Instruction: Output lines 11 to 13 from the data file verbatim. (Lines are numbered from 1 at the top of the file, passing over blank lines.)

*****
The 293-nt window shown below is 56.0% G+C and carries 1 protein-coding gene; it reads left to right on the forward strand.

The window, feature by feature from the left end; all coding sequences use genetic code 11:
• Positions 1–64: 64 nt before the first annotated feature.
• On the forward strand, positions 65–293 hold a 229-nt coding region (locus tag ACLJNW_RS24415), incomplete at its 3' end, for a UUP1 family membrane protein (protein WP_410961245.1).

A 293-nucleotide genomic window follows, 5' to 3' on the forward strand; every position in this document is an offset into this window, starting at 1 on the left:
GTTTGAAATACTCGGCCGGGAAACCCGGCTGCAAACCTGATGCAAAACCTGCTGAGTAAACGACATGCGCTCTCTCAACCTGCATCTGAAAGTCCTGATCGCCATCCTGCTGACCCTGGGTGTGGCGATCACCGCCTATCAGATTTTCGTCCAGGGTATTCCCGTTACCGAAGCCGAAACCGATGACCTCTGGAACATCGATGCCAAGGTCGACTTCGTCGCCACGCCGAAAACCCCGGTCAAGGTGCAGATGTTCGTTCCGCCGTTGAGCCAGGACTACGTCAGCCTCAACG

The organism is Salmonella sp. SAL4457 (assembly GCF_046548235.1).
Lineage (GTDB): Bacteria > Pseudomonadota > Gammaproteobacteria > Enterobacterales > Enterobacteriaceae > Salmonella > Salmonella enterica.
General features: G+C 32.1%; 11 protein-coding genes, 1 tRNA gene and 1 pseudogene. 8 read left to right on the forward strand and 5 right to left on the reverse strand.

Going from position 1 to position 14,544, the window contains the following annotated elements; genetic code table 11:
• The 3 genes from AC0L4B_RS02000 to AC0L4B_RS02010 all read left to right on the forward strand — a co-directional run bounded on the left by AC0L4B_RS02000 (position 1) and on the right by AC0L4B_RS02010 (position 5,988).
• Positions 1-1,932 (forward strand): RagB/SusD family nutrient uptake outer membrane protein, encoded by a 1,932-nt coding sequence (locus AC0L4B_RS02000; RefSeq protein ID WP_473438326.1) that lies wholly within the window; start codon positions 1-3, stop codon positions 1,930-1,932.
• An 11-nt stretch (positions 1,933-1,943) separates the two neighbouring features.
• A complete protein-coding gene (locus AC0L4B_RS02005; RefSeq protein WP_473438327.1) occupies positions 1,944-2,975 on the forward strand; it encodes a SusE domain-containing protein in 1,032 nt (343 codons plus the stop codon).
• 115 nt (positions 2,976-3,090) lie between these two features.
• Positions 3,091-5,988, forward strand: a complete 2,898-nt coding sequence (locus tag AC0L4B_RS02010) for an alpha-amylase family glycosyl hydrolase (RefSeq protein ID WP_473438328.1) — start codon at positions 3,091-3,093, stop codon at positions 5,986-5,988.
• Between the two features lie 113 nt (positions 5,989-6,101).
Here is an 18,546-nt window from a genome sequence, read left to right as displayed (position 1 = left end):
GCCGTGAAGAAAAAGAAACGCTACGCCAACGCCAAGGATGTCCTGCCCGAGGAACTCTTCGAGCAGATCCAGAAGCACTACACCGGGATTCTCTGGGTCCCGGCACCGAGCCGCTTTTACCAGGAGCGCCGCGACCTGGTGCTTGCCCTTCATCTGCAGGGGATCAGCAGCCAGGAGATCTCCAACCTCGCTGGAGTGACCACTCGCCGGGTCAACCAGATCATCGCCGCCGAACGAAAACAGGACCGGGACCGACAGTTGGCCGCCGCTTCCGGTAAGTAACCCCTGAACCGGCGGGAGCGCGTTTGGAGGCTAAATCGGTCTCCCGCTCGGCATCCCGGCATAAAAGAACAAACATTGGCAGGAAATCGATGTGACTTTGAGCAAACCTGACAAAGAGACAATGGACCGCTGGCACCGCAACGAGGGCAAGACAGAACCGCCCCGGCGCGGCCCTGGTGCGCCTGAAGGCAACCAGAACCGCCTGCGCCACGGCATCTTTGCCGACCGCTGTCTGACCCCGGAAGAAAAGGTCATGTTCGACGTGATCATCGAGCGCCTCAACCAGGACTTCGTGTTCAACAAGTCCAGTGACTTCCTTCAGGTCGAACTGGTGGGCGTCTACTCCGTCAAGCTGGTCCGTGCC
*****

• The 3 genes from AC0L4B_RS02000 to AC0L4B_RS02010 all read left to right on the forward strand — a co-directional run bounded on the left by AC0L4B_RS02000 (position 1) and on the right by AC0L4B_RS02010 (position 5,988).
• Positions 1-1,932 (forward strand): RagB/SusD family nutrient uptake outer membrane protein, encoded by a 1,932-nt coding sequence (locus AC0L4B_RS02000; RefSeq protein ID WP_473438326.1) that lies wholly within the window; start codon positions 1-3, stop codon positions 1,930-1,932.
• An 11-nt stretch (positions 1,933-1,943) separates the two neighbouring features.